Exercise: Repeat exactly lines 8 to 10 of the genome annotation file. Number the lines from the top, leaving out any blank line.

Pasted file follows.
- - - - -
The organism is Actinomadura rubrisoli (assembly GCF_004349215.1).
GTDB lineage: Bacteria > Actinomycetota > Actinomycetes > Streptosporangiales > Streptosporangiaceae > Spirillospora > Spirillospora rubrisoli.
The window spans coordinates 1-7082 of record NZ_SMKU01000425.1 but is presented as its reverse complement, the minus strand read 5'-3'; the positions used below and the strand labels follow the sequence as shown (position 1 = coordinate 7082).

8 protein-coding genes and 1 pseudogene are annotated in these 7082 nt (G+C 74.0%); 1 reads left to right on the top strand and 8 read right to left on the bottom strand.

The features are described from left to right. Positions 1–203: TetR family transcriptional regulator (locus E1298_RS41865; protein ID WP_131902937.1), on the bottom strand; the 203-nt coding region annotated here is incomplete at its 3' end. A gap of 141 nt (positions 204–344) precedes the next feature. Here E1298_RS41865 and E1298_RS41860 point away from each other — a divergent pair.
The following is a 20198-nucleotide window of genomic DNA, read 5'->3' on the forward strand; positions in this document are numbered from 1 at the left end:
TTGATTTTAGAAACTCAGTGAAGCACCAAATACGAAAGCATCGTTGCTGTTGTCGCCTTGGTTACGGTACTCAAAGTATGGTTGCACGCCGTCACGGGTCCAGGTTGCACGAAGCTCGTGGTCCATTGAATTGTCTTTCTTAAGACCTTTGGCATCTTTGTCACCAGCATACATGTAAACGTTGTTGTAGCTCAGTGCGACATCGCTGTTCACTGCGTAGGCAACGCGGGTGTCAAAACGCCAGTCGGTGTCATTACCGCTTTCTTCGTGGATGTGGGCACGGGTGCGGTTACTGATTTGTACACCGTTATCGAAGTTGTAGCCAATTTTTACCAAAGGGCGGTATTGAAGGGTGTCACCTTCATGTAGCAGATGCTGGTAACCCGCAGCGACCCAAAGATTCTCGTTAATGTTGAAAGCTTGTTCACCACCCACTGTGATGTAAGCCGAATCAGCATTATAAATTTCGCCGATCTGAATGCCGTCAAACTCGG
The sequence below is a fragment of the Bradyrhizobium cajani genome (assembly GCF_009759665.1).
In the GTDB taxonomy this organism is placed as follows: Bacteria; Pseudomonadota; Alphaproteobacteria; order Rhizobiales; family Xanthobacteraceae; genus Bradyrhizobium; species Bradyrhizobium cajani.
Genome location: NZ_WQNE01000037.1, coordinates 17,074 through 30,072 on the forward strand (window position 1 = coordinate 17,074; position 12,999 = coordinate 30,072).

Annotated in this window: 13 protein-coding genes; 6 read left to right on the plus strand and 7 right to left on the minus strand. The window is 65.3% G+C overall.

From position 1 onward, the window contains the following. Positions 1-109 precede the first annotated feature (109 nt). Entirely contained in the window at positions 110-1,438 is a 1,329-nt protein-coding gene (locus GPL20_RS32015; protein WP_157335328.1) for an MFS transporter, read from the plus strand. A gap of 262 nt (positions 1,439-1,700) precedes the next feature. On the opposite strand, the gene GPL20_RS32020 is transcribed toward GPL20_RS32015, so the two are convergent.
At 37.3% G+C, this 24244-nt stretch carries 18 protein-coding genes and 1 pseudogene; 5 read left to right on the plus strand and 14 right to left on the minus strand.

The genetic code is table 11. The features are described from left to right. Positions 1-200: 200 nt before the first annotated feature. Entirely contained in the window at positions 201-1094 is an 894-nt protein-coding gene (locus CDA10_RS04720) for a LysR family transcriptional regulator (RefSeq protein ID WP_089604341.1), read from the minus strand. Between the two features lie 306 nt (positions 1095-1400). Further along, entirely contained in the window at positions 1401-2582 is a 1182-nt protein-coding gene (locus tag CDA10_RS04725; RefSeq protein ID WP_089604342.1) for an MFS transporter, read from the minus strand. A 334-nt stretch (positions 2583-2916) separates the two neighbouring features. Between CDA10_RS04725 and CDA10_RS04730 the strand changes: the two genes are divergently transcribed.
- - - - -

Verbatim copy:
The sequence below is a fragment of the Bradyrhizobium cajani genome (assembly GCF_009759665.1).
In the GTDB taxonomy this organism is placed as follows: Bacteria; Pseudomonadota; Alphaproteobacteria; order Rhizobiales; family Xanthobacteraceae; genus Bradyrhizobium; species Bradyrhizobium cajani.
Genome location: NZ_WQNE01000037.1, coordinates 17,074 through 30,072 on the forward strand (window position 1 = coordinate 17,074; position 12,999 = coordinate 30,072).